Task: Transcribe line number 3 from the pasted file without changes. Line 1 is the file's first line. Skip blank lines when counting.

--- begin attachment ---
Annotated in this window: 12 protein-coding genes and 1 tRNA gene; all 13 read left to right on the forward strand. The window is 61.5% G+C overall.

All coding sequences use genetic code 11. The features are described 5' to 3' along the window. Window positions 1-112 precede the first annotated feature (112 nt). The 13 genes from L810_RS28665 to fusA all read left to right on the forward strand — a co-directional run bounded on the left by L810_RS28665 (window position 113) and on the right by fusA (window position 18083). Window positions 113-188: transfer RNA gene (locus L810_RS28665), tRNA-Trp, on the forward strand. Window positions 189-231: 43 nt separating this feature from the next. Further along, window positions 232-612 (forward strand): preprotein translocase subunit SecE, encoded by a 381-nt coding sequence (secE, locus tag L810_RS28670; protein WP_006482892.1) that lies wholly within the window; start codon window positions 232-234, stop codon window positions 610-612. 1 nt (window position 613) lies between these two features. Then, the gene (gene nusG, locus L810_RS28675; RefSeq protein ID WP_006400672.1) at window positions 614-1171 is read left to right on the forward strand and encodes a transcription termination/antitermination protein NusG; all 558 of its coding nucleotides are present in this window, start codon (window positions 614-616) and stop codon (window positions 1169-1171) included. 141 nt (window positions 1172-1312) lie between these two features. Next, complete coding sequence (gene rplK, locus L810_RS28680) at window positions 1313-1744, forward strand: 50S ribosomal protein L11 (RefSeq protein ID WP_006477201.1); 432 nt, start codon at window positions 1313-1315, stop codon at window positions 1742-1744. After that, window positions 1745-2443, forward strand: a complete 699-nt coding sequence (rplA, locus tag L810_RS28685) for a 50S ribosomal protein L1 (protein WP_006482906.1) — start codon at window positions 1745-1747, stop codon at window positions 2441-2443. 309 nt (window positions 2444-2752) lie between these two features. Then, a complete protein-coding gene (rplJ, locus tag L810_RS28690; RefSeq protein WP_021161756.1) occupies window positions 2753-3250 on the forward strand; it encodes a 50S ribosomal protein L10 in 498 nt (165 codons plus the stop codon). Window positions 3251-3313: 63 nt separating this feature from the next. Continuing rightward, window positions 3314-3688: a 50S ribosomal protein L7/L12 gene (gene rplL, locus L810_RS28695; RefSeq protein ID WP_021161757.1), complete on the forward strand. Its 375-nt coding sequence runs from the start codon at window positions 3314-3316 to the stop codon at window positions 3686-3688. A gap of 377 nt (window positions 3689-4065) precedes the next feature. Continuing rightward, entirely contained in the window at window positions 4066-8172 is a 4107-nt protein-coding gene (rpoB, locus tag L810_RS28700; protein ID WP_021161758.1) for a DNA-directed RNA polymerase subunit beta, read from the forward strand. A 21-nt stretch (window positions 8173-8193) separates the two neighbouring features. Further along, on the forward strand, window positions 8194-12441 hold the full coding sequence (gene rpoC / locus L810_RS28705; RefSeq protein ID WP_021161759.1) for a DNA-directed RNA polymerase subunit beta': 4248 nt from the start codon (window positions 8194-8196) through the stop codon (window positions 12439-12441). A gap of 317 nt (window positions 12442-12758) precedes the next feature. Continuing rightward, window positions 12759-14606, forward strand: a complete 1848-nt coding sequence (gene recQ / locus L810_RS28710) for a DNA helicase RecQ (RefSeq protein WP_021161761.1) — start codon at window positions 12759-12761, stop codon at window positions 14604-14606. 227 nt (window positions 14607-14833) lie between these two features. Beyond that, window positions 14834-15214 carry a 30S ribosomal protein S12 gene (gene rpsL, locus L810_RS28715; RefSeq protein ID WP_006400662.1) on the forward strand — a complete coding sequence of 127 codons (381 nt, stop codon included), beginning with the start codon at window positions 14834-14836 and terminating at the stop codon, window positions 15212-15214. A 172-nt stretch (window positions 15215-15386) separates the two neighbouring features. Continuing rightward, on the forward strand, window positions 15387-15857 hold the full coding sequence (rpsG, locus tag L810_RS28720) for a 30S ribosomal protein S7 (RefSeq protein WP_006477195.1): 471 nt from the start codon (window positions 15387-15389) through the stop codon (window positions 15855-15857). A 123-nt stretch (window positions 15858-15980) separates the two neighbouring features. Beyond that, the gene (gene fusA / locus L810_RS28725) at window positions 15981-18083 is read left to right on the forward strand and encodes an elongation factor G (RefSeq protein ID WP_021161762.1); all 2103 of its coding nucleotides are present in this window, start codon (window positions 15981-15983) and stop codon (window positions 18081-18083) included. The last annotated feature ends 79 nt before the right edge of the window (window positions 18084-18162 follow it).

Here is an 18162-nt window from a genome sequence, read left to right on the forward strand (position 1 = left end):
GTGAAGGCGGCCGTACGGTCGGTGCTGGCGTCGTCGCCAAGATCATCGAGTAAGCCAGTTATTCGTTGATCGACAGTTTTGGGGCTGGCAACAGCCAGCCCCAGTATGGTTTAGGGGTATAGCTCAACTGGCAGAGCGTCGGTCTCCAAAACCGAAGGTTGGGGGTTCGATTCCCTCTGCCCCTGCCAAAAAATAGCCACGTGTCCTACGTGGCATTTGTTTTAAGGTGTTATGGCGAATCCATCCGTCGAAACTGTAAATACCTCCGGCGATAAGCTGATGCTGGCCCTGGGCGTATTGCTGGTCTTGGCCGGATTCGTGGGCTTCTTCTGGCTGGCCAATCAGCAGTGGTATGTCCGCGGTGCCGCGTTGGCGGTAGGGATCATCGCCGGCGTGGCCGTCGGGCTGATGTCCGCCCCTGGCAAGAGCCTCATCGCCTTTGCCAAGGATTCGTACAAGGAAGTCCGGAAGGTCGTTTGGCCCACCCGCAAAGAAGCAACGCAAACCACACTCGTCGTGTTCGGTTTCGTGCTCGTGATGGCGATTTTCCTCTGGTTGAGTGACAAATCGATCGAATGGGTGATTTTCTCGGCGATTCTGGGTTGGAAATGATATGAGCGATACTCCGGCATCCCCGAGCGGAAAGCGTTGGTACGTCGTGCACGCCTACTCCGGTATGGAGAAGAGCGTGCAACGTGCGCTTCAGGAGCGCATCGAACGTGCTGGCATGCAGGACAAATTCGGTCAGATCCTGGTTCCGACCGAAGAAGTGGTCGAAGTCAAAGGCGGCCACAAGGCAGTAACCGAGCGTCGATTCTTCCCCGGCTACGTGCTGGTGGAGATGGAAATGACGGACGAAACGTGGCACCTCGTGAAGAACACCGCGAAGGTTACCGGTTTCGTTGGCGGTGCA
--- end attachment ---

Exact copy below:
Here is an 18162-nt window from a genome sequence, read left to right on the forward strand (position 1 = left end):